Spring is a time of change and colour - perhaps more so at Leonardslee than anywhere in England. The dark woodlands, shrouded by towering trees and dense shrubs are slowly but surely transformed by a dazzlingarray of colour.
Leonardslee even has its own microclimates, with flowers blooming at different times according to whether they are located deep within the valley by the Lakes or up at the summit, by the house and Rock Garden.
It is why we all love this season here of course. It is the most varied and changeable time. Spring seems to ebb and flow, never quite making up its mind what it wants to do. Teasing and beguiling one day, with the beautiful colours of new buds, then cold and inhospitable the next - carpeted with a blanket of snow or enduring the interminable light drizzle of cold rain.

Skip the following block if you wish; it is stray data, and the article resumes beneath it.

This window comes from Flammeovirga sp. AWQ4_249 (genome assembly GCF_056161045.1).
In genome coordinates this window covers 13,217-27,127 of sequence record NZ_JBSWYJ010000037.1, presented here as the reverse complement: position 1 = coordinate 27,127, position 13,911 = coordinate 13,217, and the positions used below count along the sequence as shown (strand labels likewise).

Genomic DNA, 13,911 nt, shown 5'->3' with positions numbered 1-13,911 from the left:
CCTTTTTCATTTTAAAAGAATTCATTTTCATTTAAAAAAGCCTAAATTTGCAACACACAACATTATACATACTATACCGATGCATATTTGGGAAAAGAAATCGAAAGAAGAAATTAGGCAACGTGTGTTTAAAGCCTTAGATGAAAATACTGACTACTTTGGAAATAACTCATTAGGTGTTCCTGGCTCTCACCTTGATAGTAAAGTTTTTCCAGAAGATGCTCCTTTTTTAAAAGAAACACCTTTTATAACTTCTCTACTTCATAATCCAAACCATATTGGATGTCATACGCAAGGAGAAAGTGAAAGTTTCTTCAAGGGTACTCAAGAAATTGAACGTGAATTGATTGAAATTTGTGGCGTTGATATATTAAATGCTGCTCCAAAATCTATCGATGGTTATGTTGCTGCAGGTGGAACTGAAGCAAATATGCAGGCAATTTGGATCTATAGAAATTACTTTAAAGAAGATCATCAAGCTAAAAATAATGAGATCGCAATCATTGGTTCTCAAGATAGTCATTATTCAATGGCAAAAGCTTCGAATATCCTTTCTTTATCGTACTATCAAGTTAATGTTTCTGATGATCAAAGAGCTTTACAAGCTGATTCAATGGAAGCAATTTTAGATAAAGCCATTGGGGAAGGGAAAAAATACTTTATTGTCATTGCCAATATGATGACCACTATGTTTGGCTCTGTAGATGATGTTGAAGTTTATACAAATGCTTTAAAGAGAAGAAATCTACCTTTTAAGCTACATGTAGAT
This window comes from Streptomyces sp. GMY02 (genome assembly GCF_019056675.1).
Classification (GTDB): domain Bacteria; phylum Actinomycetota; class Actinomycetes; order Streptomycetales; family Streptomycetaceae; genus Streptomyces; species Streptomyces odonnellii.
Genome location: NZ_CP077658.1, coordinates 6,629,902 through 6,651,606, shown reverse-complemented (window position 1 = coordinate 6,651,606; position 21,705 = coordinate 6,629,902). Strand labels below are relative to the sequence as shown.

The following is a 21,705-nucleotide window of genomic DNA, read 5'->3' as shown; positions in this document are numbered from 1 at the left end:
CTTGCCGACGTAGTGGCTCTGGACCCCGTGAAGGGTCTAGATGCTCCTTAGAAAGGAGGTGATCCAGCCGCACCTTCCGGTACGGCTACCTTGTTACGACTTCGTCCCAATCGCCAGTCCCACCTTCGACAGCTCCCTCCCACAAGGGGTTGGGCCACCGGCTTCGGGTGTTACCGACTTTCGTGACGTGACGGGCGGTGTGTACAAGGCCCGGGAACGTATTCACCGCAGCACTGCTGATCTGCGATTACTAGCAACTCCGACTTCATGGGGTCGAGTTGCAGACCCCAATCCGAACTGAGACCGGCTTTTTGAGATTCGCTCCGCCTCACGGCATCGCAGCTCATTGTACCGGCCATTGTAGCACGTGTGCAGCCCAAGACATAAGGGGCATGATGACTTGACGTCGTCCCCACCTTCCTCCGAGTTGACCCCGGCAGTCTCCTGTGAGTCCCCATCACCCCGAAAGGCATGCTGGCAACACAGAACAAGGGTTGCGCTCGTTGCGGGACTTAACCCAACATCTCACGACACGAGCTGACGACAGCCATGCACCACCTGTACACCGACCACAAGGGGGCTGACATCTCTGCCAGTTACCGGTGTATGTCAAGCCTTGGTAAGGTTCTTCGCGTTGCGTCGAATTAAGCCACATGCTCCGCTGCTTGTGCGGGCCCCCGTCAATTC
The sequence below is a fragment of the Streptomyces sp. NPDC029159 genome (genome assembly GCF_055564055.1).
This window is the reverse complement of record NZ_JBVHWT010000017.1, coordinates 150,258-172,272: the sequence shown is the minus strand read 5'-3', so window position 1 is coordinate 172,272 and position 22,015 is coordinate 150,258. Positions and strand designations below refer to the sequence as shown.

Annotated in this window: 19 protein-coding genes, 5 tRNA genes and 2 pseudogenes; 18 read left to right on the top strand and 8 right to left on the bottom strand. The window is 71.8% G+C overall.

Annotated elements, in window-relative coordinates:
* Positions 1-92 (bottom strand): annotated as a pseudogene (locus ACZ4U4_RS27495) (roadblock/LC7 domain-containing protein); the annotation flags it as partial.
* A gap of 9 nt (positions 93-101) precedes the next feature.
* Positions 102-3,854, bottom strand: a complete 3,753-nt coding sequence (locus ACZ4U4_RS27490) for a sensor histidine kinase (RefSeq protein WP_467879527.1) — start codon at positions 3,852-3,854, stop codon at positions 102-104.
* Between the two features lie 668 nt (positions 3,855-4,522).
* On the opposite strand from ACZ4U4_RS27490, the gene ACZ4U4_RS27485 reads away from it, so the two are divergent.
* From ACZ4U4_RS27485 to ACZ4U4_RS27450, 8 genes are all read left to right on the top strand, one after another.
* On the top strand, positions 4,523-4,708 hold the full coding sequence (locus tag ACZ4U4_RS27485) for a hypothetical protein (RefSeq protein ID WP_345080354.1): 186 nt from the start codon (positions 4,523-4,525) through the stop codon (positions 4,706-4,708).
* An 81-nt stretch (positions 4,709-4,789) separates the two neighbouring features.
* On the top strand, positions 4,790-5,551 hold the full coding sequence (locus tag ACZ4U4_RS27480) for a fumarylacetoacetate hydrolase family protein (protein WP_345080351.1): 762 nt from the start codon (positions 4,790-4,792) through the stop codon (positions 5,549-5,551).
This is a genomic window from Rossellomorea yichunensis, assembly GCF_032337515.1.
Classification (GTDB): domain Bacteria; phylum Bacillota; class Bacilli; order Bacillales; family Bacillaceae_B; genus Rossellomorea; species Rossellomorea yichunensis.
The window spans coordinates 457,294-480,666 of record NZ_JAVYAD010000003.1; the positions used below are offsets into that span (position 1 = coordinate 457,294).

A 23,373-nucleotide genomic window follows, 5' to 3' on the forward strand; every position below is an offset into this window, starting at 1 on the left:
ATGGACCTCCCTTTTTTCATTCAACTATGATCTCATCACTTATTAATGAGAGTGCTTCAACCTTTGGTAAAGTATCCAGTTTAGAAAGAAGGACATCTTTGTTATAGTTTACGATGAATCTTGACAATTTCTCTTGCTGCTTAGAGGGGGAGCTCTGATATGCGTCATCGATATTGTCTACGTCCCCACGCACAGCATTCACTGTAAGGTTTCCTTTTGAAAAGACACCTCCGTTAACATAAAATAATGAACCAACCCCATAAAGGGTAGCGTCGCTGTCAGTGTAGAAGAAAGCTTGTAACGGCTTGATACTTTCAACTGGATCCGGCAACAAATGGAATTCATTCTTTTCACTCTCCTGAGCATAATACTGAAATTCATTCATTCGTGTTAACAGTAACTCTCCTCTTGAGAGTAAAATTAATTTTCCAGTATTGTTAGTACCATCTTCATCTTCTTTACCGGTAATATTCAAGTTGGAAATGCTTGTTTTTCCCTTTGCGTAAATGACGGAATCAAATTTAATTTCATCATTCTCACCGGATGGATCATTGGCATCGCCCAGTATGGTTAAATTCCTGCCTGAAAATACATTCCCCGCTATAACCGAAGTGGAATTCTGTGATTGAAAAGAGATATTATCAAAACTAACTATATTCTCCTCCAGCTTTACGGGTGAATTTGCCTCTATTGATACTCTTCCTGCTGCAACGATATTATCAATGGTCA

Spring’s coming is signalled by the first signs of new growth in the gardens. At Leonardslee you can turn a corner on the winding pathways in the valley leading to the Lakes and discover one of nature’s Spring gems newly formed; a beautiful flower, set within the deep green of a nestling bush.
Now in bloom are Variegata, Donckelari, Lady Claire, Noblissima, Williamsii and Lady McCulloch; also Cornish Snow, Tricolor, Hikaru-Genji. All are on show now, at their finest, with more displays to come from other plants at Leonardslee.
April to June will give the best display of Rhododendrons and Camelias. The climax is in May. Camellias are the first to flower, Rhododendrons will be the last.
We have banks of narcissi at present and the Bluebell Bank will be a picture of loveliness in May when it will be full of the blue Spring flowers.
Hydrangeas will follow - their peak is July/August. Their ageing flower heads will continue to look splendid until the first frosts, in nature’s never ending cycle. Before then the gardens will be bedecked with Autumn colour, at its finest in October and November.